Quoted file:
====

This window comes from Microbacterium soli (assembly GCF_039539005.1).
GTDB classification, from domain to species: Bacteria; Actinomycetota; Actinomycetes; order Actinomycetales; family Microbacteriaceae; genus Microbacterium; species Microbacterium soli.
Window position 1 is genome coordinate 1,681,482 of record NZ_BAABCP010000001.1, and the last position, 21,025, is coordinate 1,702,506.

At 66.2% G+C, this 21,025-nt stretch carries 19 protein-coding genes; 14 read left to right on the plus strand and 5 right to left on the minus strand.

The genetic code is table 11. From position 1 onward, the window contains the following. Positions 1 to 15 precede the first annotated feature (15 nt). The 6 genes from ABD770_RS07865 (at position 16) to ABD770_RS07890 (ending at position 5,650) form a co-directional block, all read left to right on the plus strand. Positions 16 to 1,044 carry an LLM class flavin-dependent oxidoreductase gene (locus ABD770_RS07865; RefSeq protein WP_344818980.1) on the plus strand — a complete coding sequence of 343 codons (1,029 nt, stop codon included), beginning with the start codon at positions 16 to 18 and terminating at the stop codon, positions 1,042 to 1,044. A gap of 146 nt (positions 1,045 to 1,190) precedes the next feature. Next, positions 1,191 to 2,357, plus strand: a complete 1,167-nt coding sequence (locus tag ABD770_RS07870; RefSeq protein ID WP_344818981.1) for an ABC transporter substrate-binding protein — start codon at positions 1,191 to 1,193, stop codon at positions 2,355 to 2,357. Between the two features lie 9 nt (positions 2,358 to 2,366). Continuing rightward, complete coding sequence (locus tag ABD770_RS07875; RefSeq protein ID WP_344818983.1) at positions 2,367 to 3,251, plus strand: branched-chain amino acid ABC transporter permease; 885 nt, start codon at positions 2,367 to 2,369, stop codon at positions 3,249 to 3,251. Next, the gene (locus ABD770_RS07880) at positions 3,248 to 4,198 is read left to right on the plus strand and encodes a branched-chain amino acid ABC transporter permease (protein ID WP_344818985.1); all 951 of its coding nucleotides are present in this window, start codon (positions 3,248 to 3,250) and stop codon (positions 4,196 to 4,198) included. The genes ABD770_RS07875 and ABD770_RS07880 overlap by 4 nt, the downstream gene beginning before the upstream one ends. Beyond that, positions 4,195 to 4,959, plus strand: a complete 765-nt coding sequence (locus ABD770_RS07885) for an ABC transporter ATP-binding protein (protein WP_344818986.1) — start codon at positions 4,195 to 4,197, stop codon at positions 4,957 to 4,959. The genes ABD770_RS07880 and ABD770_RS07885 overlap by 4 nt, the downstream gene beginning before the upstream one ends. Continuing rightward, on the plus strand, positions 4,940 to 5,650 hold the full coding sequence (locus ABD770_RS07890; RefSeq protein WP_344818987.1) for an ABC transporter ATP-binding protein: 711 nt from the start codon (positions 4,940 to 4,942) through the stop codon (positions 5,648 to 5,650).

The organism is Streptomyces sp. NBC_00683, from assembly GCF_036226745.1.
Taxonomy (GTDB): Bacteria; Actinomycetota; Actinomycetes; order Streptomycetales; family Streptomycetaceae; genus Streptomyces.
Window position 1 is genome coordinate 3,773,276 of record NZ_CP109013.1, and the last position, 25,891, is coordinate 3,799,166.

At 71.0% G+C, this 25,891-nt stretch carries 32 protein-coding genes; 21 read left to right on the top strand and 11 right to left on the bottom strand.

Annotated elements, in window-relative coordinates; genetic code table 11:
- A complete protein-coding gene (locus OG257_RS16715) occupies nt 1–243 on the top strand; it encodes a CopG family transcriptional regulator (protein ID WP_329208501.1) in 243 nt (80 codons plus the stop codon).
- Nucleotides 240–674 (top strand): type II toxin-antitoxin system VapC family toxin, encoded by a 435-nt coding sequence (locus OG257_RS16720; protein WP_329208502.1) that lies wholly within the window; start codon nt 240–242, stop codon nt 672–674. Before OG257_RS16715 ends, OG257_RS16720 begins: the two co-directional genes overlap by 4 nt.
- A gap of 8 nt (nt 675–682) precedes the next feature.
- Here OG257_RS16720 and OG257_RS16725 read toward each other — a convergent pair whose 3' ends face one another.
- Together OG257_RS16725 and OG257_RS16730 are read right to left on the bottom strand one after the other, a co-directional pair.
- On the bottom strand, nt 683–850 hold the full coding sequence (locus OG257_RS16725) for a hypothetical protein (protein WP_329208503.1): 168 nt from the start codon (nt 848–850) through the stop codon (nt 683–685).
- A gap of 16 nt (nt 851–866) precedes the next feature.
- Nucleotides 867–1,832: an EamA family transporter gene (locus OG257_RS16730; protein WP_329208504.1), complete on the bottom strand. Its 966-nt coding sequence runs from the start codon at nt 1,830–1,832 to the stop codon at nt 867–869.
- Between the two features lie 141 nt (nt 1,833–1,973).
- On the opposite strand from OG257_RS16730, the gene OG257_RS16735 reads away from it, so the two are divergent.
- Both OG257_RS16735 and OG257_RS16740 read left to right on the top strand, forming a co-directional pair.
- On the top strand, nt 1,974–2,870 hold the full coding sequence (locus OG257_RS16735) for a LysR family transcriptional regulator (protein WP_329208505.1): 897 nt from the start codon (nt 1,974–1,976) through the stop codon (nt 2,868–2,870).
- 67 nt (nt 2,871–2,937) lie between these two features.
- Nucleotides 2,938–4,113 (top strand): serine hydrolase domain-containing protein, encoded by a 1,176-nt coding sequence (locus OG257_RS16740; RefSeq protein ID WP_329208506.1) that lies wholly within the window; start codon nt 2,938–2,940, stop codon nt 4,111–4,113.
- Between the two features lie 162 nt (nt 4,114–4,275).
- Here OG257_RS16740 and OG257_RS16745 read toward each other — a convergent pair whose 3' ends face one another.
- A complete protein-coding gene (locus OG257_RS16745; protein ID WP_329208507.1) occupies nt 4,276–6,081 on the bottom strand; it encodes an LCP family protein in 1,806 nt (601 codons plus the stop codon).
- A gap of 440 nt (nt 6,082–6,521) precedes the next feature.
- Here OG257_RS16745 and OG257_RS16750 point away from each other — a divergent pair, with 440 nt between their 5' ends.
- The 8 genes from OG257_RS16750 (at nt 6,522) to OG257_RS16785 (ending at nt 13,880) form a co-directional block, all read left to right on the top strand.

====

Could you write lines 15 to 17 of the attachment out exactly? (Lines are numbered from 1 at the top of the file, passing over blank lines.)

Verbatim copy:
- Together OG257_RS16725 and OG257_RS16730 are read right to left on the bottom strand one after the other, a co-directional pair.
- On the bottom strand, nt 683–850 hold the full coding sequence (locus OG257_RS16725) for a hypothetical protein (protein WP_329208503.1): 168 nt from the start codon (nt 848–850) through the stop codon (nt 683–685).
- A gap of 16 nt (nt 851–866) precedes the next feature.